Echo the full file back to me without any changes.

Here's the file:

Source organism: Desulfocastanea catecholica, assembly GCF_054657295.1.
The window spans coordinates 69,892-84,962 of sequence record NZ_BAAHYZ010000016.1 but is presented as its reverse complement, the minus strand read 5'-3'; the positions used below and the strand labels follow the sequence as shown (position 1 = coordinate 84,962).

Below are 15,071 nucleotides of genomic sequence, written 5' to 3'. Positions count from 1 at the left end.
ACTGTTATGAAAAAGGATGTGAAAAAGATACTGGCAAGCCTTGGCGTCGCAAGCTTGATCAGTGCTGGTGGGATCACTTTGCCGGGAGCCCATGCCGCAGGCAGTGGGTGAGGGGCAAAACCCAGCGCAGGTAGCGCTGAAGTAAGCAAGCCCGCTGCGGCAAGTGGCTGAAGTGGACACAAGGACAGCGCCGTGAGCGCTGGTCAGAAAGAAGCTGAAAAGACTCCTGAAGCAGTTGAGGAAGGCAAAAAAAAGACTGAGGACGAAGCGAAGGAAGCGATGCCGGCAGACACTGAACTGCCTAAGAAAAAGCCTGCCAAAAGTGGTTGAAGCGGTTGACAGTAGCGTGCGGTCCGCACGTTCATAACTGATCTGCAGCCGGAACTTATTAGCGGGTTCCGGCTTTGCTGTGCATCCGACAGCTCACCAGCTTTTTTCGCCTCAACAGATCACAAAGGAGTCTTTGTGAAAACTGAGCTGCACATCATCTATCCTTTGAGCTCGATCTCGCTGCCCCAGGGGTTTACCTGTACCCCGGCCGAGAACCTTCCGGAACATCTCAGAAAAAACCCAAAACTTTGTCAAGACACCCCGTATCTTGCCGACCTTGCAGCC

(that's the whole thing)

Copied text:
Source organism: Desulfocastanea catecholica, assembly GCF_054657295.1.
The window spans coordinates 69,892-84,962 of sequence record NZ_BAAHYZ010000016.1 but is presented as its reverse complement, the minus strand read 5'-3'; the positions used below and the strand labels follow the sequence as shown (position 1 = coordinate 84,962).

Below are 15,071 nucleotides of genomic sequence, written 5' to 3'. Positions count from 1 at the left end.
ACTGTTATGAAAAAGGATGTGAAAAAGATACTGGCAAGCCTTGGCGTCGCAAGCTTGATCAGTGCTGGTGGGATCACTTTGCCGGGAGCCCATGCCGCAGGCAGTGGGTGAGGGGCAAAACCCAGCGCAGGTAGCGCTGAAGTAAGCAAGCCCGCTGCGGCAAGTGGCTGAAGTGGACACAAGGACAGCGCCGTGAGCGCTGGTCAGAAAGAAGCTGAAAAGACTCCTGAAGCAGTTGAGGAAGGCAAAAAAAAGACTGAGGACGAAGCGAAGGAAGCGATGCCGGCAGACACTGAACTGCCTAAGAAAAAGCCTGCCAAAAGTGGTTGAAGCGGTTGACAGTAGCGTGCGGTCCGCACGTTCATAACTGATCTGCAGCCGGAACTTATTAGCGGGTTCCGGCTTTGCTGTGCATCCGACAGCTCACCAGCTTTTTTCGCCTCAACAGATCACAAAGGAGTCTTTGTGAAAACTGAGCTGCACATCATCTATCCTTTGAGCTCGATCTCGCTGCCCCAGGGGTTTACCTGTACCCCGGCCGAGAACCTTCCGGAACATCTCAGAAAAAACCCAAAACTTTGTCAAGACACCCCGTATCTTGCCGACCTTGCAGCC